“Come up to the fire, my dear,” said the old woman. “Take off your cloak and warm yourself.” She held her own shrivelled arms towards the blaze, as though her short exposure to the night air had chilled her. Glancing at her, Kate saw that her face was sharp-featured and cunning, with a loose lower lip which exposed a line of yellow teeth, and a chin which bristled with a tuft of long grey hairs.
From without there came the crunching of gravel as the wagonette turned and rattled down the avenue. Kate listened to the sound of the wheels until they died away in the distance. They seemed somehow to be the last link which bound her to the human race. Her heart failed her completely, and she burst into tears.
“What’s the matter then?” the old woman asked, looking up at her.
“What are ye crying about?”
“Oh, I am so miserable and so lonely,” she cried. “What have I done that I should be so unhappy? Why should I be taken to this horrible, horrible place?”
“What’s the matter with the place?” asked her withered companion.
“I don’t see nought amiss with it. Here’s Mr. Girdlestone a-comin’.
He don’t grumble at the place, I’ll warr’nt.”
The merchant was not in the best of tempers, for he had had an altercation with the driver about the fare, and was cold into the bargain. “At it again?” he said roughly, as he entered. “It is I who ought to weep, I think, who have been put to all this trouble and inconvenience by your disobedience and weakness of mind.”
Kate did not answer, but sat upon a coarse deal chair beside the fire, and buried her face in her hands. All manner of vague fears and fancies filled her mind. What was Tom doing now? How quickly he would fly to her rescue did he but know how strangely she was situated! She determined that her very first action next morning should be to write to Mrs. Dimsdale and to tell her, not only where she was, but all that had occurred. The reflection that she could do this cheered her heart, and she managed to eat a little of the supper which the old woman had now placed upon the table. It was a rough stew of some sort, but the long journey had given an edge to their appetites, and the merchant, though usually epicurean in his tastes, ate a hearty meal.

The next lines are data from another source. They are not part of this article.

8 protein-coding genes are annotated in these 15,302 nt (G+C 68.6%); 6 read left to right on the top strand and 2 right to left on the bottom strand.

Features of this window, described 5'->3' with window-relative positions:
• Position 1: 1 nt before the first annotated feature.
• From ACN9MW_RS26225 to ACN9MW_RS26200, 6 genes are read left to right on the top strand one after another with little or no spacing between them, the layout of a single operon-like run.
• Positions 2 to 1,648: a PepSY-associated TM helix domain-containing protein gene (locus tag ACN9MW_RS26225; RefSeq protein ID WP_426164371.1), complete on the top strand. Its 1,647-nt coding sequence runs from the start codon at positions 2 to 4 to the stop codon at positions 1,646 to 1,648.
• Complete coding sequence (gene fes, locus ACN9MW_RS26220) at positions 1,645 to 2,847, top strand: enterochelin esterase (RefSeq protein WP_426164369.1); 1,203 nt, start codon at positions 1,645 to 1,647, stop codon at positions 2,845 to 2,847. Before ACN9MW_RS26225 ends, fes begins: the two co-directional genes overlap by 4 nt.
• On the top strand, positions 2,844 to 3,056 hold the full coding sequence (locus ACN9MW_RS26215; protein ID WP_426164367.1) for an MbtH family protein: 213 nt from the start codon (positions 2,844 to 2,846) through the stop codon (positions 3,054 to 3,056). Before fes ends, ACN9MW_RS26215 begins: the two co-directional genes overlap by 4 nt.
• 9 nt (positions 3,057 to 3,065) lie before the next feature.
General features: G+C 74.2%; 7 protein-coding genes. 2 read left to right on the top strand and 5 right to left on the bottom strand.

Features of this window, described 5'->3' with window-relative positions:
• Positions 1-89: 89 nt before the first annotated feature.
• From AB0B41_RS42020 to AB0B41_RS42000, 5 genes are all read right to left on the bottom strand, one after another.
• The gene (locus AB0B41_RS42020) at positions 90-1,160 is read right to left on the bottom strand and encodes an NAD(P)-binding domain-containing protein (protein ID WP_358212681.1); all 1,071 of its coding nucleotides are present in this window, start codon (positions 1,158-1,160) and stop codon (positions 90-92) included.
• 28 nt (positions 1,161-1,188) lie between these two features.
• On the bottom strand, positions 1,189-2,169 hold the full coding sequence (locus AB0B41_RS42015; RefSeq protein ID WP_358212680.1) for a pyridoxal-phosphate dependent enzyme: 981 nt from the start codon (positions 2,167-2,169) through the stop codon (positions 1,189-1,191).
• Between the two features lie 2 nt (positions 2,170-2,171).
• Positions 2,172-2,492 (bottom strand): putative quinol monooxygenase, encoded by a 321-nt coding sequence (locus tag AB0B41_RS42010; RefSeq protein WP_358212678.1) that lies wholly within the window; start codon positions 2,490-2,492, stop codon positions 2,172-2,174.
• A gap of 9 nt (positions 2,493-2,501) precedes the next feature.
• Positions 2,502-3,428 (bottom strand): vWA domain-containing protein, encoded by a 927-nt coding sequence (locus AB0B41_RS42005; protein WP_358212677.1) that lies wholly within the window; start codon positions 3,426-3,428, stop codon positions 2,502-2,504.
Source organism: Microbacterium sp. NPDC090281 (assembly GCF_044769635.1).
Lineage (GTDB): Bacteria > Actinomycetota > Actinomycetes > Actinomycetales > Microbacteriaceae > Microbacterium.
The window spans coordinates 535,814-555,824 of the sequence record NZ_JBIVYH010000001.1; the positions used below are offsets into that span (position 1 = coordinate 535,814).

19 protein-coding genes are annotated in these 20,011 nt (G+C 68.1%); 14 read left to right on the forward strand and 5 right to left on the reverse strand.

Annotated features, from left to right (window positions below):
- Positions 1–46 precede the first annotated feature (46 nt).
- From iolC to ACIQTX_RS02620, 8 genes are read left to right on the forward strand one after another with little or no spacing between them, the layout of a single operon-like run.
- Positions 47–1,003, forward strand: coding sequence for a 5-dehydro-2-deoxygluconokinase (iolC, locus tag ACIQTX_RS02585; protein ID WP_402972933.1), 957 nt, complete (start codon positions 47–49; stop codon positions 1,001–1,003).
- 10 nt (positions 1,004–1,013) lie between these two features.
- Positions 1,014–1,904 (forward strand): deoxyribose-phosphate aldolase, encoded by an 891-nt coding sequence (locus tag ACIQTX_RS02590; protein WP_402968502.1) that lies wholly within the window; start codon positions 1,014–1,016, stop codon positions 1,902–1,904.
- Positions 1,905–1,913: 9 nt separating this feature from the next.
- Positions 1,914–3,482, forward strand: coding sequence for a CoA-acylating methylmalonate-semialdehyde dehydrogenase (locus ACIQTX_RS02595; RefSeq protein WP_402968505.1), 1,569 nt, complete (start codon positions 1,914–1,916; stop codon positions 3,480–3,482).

When supper was over the crone, who was addressed by Girdlestone as Jorrocks, led the way upstairs and showed Kate to her room. If the furniture of the dining-room had been Spartan in its simplicity, this was even more so, for there was nothing in it save a small iron bedstead, much rusted from want of use, and a high wooden box on which stood the simplest toilet requisites. In spite of the poverty of the apartment Kate had never been more glad to enter her luxurious chamber at home. The little carpetless room was a haven of rest where she would be left, for one night at least, to her own thoughts. As she lay in bed, however, she could hear far away the subdued murmur of Girdlestone’s voice and the shrill tones of the old woman. They were in deep and animated converse. Though they were too far distant for her to distinguish a word, something told her that their talk was about herself, and the same instinct assured her that it boded her little good.